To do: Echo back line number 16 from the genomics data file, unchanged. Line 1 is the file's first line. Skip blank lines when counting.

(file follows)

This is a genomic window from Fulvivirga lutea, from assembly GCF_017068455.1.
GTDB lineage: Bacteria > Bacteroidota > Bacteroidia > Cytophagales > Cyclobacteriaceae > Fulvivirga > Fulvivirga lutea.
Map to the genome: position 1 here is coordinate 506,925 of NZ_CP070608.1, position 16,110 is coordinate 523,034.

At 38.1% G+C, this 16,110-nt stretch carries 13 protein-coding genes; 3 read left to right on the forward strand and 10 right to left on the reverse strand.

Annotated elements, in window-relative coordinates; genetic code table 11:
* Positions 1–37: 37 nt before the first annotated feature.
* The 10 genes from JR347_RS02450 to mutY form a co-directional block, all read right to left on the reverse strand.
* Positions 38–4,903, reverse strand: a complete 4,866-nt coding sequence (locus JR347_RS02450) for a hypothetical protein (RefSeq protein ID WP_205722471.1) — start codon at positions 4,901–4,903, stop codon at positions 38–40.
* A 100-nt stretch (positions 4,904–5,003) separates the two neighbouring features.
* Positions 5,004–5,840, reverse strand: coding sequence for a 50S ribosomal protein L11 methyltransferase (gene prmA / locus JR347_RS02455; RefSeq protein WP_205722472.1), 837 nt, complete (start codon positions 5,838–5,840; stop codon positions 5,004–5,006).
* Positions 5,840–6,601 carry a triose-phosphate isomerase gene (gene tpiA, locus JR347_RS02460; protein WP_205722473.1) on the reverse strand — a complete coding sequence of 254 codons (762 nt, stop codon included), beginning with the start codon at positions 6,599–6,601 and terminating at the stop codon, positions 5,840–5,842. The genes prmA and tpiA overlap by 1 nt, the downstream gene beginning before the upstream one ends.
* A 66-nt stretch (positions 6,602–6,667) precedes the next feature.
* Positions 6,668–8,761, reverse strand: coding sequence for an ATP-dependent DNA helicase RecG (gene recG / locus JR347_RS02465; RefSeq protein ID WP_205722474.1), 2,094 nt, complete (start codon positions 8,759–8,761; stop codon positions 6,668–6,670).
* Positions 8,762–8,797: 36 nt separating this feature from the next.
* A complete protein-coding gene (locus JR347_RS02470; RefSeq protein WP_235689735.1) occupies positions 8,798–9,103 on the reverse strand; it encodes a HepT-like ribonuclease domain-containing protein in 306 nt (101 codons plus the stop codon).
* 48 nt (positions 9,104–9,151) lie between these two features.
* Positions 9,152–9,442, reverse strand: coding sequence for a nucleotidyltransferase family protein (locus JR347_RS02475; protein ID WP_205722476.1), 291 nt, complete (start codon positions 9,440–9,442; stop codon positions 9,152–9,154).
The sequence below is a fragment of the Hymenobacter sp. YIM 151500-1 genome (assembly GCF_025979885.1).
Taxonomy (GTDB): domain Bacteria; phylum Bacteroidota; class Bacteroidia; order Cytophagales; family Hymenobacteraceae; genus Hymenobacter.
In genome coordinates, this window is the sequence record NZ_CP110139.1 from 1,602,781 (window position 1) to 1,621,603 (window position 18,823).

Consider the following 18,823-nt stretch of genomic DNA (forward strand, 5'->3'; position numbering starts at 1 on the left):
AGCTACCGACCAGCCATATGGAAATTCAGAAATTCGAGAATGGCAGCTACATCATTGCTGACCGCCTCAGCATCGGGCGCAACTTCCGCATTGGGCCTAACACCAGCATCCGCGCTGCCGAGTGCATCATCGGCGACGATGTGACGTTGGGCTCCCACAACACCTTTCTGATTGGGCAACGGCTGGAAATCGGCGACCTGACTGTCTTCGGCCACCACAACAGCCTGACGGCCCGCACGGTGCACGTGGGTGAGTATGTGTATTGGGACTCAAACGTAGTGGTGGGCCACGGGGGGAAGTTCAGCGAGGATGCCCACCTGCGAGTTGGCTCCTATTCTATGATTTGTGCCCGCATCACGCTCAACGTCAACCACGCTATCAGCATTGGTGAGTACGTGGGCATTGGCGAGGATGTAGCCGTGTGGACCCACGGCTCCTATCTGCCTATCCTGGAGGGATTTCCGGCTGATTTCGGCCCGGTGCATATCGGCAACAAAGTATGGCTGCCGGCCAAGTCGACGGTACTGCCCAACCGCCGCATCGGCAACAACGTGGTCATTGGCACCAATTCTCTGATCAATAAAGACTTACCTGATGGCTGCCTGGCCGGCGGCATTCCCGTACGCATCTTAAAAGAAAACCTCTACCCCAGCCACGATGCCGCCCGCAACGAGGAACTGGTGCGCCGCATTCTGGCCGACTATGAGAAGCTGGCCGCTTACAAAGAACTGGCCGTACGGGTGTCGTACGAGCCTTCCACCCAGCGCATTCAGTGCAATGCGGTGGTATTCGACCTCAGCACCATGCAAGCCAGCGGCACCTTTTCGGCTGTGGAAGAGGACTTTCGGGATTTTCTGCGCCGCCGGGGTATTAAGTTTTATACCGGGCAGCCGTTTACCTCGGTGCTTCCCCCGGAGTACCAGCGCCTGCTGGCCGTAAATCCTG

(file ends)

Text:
* 48 nt (positions 9,104–9,151) lie between these two features.